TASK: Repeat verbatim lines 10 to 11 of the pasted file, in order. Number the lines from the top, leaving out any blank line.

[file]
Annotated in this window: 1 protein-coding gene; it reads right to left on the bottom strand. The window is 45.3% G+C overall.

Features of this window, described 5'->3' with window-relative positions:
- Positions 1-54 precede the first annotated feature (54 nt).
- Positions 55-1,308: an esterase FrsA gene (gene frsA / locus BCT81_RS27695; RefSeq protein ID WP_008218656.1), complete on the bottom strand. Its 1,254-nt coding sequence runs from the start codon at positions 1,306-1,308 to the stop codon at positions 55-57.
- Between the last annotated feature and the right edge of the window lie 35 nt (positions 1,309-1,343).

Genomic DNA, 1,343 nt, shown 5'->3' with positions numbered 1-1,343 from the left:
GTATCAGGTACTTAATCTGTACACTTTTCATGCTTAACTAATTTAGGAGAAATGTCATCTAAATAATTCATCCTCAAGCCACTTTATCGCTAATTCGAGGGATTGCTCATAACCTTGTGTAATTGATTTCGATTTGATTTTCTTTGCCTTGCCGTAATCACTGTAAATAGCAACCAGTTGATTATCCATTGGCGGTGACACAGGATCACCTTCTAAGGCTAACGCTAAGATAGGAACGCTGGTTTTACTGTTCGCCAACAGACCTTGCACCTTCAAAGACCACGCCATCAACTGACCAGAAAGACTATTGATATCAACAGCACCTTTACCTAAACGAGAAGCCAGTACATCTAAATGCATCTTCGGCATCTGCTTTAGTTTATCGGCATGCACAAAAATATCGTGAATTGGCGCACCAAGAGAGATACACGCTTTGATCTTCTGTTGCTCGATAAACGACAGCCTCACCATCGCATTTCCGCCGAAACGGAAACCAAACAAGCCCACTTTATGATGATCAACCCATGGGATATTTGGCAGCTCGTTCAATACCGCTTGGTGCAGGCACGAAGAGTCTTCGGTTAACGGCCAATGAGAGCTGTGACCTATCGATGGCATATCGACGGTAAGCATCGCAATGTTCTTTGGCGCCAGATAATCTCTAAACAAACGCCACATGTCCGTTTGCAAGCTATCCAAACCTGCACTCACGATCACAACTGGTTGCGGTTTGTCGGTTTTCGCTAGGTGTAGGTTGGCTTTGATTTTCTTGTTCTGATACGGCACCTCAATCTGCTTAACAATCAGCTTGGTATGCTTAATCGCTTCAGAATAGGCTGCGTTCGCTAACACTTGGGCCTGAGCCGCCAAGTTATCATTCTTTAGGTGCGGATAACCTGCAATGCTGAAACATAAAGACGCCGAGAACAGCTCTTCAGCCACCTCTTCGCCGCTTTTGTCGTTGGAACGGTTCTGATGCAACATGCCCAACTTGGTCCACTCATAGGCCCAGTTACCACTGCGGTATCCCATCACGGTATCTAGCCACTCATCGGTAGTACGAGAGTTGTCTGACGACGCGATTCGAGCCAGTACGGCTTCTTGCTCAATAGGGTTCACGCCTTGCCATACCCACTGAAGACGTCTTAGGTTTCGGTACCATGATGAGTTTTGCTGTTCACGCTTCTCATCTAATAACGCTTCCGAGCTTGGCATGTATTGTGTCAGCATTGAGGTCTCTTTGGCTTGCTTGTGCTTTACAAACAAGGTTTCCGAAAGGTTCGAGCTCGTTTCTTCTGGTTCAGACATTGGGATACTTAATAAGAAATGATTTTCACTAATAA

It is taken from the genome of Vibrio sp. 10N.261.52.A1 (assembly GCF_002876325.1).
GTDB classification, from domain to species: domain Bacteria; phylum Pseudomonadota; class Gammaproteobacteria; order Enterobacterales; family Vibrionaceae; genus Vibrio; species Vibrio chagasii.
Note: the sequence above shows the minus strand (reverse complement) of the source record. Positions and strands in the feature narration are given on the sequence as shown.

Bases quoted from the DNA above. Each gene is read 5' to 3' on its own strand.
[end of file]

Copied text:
Note: the sequence above shows the minus strand (reverse complement) of the source record. Positions and strands in the feature narration are given on the sequence as shown.

Bases quoted from the DNA above. Each gene is read 5' to 3' on its own strand.